By On the occasion of our 20th anniversary
By Gustavo Arellano
By R. Scott Moxley
By Alfonso Delgado
By Courtney Hamilton
By Joel Beers
By Peter Maguire
By Charles Lam
In a Newport Beach courtroom of the California Superior Court, defense attorney Jon Alexander, dressed in a designer suit and black leather cowboy boots, paced between the lectern and the defense table as he argued that the victim in this murder trial was his client, not the dead gay man.
Despite a maverick appearance dominated by a full head of wavy brown hair and a beard, Alexander sensed he "connected" with the Orange County jury when he said Scott Andrew Stockwell killed in the "heat of passion" after being provoked by Boyd W. Finkel, a "maniacal" homosexual, who died trying "to break a straight guy into gay."
To the five-man, seven-woman jury summoned to determine if Stockwell's fatal attack on Finkel, a successful businessman, constituted murder or the lesser finding of manslaughter, Alexander offered this summation: "This is a case about perversion…and how normal people react…"
At the table next to Alexander sat Debora Lynn Lloyd, a 10-year deputy district attorney whose sweet demeanor belied the doggedness that had never lost her a murder case. Stockwell was no different from hundreds of criminals whom she had seen scramble to avoid responsibility. Although the defense offered no less than five excuses, the prosecutor believed Stockwell had committed cold-blooded murder and was bent on exploiting the victim's homosexuality before the jury.
She was convinced Stockwell had had consensual sex with Finkel, only to later "have second thoughts," lose his temper and bludgeon his host to death. Even if the unarmed and less-than-imposing Finkel had made an unwanted sexual pass, Lloyd said, a reasonable person would have fled, not stayed and killed. Her response to Stockwell's story was sharp. "Wouldn't it be amazing if a person got off of murder with that defense?" Lloyd asked the jury. "We cannot excuse people who have bad tempers from murder… [Stockwell] made sure Boyd Finkel was never going to talk about what really happened."
The fates of the two men collided on a weekend in October 1983, when Stockwell, a 21-year-old transient, took his position on the southbound shoulder of the San Diego Freeway somewhere near Santa Monica Boulevard. Through heavy prescription glasses too large for his face, he looked expectantly into the wary eyes of passing motorists. The $100 in his wallet could have purchased a bus ticket to San Diego, but "Scruff," as his friends called him, preferred the risks of hitchhiking.
For the next couple of hours, Stockwell stood waiting on the side of the highway, chain-smoking cigarettes. Having depended on the kindness of strangers since receiving a less-than-honorable discharge from the Navy eight months before, the Wisconsin native knew someone would eventually pull over. That someone would be ignorant, however, of the passenger's criminal history and his abuse of alcohol and drugs, including heroin. The driver would not know the tattoo-covered hitchhiker had been diagnosed in 1979 as a psychopath.
Boyd Finkel had his ups and downs, but he was more satisfied with his life than most 39-year-olds. Entrepreneur-ially gifted, Finkel owned a Newport Beach advertising firm and three wholesale tire and automotive accessory stores. Employees said he was a pleasant, conservatively dressed boss who allowed them to use his home when he traveled. Finkel, described by a friend as a "Wally Cox kind of guy," settled in Irvine after splitting his time between homes in Washington, D.C., and Southern California. He tended to shift conversations to automobiles and owned a Ferrari, a Porsche and several Mercedes, including a 300 SL Gull Wing. He enjoyed mellow evenings sipping drinks at the Little Shrimp, the gay restaurant and bar in Newport Beach.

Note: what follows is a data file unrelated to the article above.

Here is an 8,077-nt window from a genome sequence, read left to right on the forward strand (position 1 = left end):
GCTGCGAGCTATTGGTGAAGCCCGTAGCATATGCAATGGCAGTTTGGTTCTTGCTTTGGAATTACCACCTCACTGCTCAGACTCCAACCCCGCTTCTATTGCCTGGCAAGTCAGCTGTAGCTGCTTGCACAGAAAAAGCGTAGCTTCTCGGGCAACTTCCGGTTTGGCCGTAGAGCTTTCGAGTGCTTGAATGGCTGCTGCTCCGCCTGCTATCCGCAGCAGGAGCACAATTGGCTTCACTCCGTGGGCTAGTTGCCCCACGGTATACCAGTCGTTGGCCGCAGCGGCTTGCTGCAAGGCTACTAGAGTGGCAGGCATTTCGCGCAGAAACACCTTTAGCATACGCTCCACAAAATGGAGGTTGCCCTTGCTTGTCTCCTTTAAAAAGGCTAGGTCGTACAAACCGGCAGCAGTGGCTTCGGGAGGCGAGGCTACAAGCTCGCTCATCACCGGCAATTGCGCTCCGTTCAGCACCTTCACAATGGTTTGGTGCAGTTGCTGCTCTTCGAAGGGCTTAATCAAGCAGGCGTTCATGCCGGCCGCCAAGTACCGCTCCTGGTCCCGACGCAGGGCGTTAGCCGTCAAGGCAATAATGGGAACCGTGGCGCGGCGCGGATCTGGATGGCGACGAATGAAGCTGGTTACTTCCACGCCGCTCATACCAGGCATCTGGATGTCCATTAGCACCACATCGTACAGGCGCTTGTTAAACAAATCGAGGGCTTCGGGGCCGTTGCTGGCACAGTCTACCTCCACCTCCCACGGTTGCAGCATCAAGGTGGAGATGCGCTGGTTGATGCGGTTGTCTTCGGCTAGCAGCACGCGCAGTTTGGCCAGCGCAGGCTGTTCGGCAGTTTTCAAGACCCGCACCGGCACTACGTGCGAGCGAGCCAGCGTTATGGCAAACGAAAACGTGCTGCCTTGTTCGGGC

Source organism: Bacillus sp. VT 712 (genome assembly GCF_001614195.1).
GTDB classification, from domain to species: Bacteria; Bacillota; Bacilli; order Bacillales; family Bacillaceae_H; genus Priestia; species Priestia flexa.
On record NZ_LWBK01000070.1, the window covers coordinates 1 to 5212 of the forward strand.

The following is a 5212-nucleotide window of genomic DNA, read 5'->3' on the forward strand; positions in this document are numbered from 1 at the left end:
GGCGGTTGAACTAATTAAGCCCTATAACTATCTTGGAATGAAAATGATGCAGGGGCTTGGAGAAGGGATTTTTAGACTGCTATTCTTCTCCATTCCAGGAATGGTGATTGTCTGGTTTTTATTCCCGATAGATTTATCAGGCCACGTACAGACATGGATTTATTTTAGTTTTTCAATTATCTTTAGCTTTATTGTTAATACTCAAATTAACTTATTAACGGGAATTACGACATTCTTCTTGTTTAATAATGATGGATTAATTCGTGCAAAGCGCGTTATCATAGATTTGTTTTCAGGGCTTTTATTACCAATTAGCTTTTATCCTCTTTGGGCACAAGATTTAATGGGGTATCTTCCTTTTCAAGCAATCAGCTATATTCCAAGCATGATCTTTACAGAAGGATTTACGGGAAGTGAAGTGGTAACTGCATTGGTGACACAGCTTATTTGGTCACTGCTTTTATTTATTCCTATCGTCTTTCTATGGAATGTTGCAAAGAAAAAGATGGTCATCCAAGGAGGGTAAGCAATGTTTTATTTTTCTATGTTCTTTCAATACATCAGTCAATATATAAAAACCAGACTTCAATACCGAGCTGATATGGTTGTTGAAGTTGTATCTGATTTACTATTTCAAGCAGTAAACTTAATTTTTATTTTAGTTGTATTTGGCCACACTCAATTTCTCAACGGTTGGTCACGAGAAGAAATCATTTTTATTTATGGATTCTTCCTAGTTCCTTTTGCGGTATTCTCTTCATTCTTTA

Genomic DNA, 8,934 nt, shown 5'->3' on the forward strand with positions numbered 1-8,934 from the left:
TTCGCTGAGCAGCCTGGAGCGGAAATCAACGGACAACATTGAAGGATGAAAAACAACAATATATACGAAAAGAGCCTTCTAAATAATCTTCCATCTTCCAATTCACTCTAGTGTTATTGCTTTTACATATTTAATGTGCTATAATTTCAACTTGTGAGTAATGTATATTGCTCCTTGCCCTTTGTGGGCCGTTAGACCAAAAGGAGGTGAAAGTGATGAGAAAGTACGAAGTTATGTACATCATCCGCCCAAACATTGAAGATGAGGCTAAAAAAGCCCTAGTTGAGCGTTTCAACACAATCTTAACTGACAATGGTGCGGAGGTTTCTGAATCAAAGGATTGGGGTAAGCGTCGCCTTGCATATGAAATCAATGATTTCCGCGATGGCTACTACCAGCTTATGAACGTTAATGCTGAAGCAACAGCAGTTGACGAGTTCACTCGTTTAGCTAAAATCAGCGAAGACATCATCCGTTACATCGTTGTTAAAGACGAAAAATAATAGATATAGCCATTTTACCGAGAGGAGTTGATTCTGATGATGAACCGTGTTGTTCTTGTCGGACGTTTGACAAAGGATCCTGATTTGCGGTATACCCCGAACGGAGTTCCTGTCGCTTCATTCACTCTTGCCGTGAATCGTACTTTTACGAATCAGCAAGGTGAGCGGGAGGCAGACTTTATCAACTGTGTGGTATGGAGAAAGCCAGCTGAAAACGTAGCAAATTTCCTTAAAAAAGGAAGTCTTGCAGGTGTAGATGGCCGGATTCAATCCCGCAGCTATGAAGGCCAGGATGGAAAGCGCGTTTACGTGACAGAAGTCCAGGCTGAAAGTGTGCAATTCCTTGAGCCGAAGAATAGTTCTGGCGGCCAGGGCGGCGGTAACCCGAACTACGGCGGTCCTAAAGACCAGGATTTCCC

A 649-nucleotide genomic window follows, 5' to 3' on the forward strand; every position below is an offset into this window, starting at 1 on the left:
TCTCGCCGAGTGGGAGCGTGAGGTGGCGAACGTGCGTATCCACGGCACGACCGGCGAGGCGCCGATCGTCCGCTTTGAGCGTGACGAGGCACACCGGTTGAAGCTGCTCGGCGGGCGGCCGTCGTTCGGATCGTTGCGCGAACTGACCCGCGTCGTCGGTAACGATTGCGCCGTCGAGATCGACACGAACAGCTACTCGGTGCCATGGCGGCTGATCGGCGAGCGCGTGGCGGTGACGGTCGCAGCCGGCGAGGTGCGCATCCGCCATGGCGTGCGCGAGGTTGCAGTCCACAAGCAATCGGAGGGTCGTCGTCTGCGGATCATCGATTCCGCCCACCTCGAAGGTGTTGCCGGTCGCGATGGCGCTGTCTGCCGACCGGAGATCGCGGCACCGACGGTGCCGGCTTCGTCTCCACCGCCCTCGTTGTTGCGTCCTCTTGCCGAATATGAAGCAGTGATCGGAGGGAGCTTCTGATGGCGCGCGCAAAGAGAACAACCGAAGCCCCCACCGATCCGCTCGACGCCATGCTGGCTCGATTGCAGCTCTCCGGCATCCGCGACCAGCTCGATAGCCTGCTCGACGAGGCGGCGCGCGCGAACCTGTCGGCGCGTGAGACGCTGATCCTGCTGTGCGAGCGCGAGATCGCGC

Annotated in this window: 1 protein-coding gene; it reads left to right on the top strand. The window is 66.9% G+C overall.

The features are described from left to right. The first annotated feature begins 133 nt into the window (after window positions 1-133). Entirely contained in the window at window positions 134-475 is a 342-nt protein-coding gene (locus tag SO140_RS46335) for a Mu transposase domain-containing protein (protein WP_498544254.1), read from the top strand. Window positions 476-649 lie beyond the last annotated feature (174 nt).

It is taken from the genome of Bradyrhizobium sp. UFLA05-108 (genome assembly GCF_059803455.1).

But the acumen he displayed in business did not extend to his personal life. Finkel liked casual sex with tough, blue-collar men and was arrested twice by undercover vice cops stationed in quarter movie booths. To avoid trouble, Finkel occasionally roamed the highways of Los Angeles and Orange counties looking for hitchhikers willing to indulge his desires in exchange for a ride, a decent meal or a place to spend the night. Though numerous men rejected his offer, he was more successful than you might expect. Finkel thought he had found a way to have consensual sex safely, albeit unconventionally. He was wrong.
When Finkel failed to show at the office, employee Anthony Settember drove to his boss's house at the end of a quiet cul-de-sac and found the mail unretrieved and newspapers scattered outside. No one answered the front door. For a week, friends speculated on whether he had taken an unexpected trip or fallen ill. Finkel's parents in Florida hadn't heard from their son either. Nine days after he had last been seen—eating dinner on Oct. 15 with friends at Newport Beach's Chanteclair restaurant—the police were notified.
On Monday, Oct. 24, 1983, three patrolmen entered the single-story house after cutting the garage's padlock. They found a Sunday edition of the Los Angeles Times open in the kitchen. The comics section rested on the floor next to the living room couch. A large brown bloodstain soiled the beige carpet nearby. Closer inspection uncovered additional stains and spatters. Most significantly, bloody drag marks led police to the trunk of a 1971 Cadillac convertible parked in the garage. Any hope the officers had that this was a routine missing persons case faded when they popped the trunk.